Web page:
The Member-vs.-Member battle between California Reps. Howard Berman (above) and Brad Sherman is a symbol of redistricting-forced intraparty duels and is unique for a number of reasons
“I have a proven history of working with and for the people of the San Fernando Valley — to give them a voice and to represent Valley values in Congress,” Sherman said in a statement. “Ultimately, that will be the determining factor in this campaign.”
According to polling by the Sherman campaign released earlier this month, the race has been stagnant since August, with Sherman holding a lead of at least 25 points. At this point, that’s largely an indication of name recognition — Sherman currently represents about 60 percent of the redrawn 30th district, more than three times as much as Berman.
Both should advance to the general election June 5, but Sherman would no doubt like to come out of the all-party primary with a majority of the vote, and Berman wants to cut deeply into that.
“Nothing has changed,” Sherman consultant Parke Skelton said. “Both candidates are better known now, both have increased their favorability some, people are becoming more aware and more committed in their choices. But the gap hasn’t changed.”
For all its fame and fortune, at its core, the race is a tug of war over local issues. The spending is already astronomical, but the basis of the latest dustup is one that could be found in “Any District, USA.”
The Berman campaign vigorously disputes Sherman’s characterization of his role in securing funding for an expansion of Interstate 405, one of the busiest highways in the country. This has come up in some of the seven or so debates and forums they have engaged in over the past several months, with the last one scheduled this Monday at California State University, Northridge.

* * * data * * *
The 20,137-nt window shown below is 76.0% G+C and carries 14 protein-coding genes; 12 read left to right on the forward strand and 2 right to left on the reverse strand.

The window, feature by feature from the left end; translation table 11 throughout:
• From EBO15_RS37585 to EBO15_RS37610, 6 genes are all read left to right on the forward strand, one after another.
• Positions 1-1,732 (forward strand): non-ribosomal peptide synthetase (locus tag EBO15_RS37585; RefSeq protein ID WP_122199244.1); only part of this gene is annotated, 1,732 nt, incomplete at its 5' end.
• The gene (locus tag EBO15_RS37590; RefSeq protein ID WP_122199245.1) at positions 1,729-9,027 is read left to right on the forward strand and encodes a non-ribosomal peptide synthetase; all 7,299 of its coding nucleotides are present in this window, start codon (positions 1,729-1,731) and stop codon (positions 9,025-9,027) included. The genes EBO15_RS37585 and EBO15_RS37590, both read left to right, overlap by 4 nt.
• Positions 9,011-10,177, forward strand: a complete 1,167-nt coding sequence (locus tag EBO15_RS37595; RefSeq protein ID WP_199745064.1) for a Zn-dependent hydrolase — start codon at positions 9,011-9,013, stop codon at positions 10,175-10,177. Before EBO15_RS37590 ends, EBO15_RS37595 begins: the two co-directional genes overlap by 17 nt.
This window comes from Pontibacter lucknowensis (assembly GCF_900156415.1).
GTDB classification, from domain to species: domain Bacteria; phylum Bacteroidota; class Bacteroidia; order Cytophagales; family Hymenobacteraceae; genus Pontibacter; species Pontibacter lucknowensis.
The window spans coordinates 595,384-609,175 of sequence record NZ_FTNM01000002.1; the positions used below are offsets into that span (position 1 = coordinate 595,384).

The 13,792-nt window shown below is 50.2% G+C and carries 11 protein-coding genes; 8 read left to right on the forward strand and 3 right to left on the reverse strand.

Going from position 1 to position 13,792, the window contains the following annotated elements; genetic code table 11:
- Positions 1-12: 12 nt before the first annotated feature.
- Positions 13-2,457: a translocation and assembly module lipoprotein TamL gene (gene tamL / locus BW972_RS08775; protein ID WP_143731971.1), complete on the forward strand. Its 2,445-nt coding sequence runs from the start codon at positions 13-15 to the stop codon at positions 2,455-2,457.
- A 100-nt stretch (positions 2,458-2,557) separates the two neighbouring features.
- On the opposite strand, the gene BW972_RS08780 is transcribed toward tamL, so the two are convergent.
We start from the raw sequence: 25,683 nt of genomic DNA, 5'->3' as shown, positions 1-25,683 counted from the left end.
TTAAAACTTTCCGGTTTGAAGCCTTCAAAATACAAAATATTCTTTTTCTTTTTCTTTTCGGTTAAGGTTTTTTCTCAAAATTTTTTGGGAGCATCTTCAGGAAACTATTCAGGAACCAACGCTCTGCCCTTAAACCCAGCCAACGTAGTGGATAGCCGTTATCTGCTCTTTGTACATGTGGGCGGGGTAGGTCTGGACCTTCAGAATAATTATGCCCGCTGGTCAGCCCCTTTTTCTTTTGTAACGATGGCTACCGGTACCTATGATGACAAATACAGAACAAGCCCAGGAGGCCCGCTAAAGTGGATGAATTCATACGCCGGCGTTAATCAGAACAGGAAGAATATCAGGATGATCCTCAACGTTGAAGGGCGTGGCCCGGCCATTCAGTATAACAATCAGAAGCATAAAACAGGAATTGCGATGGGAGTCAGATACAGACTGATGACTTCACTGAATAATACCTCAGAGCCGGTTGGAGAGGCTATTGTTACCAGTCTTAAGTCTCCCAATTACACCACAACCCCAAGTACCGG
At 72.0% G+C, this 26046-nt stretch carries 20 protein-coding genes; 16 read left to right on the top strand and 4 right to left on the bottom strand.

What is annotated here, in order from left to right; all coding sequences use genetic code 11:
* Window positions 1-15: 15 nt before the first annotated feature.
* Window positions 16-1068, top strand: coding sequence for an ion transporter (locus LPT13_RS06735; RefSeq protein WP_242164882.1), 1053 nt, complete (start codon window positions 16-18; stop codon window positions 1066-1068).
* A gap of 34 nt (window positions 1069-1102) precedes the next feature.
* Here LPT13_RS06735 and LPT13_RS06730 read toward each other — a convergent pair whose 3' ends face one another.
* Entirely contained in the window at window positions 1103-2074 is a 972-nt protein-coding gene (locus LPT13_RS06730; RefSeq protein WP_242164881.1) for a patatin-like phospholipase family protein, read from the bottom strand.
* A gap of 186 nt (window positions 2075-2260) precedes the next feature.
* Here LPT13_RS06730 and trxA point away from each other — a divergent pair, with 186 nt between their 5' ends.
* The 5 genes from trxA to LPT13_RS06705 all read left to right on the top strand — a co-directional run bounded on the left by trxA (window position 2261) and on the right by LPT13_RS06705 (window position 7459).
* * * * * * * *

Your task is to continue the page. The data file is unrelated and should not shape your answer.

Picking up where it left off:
The Berman campaign shared a five-page document detailing his efforts with former Minnesota Democratic Rep. Jim Oberstar, then the ranking member on the Transportation Committee, and then-Gov. Arnold Schwarzenegger (R) to ensure the project would be fully funded and completed within a few years.
“The difference between my opponent and me is that I don’t just listen. I actually get the job done and have a long record of delivering for the Valley,” Berman said in a statement to Roll Call. “That’s why leading California Democrats, police agencies, and Valley community leaders who have worked with both of us are endorsing my reelection.”
The candidates have met on many occasions already, sometimes along with two of the Republicans in the race, author Susan Shelley and 2010 candidate Mark Reed, who have clearly enjoyed some of the back-and-forth.
Shelley’s campaign YouTube channel features a three-minute clip of one particularly sharp Berman-Sherman exchange on March 14, when voices were raised after Sherman asked Berman whether he’s been using a government-paid vehicle while campaigning.
A couple of more radio debates are in the works before the primary, and five more months of campaigning awaits beyond that.
Former Sen. Scott Brown, R-Mass., candidate for U.S. Senate in New Hampshire, holds his hand over his heart during the singing of the national anthem as he waits to take the stage for his town hall campaign rally with Sen. John McCain at the Pinkerton Academy in Derry, N.H., on Monday, Aug. 18, 2014.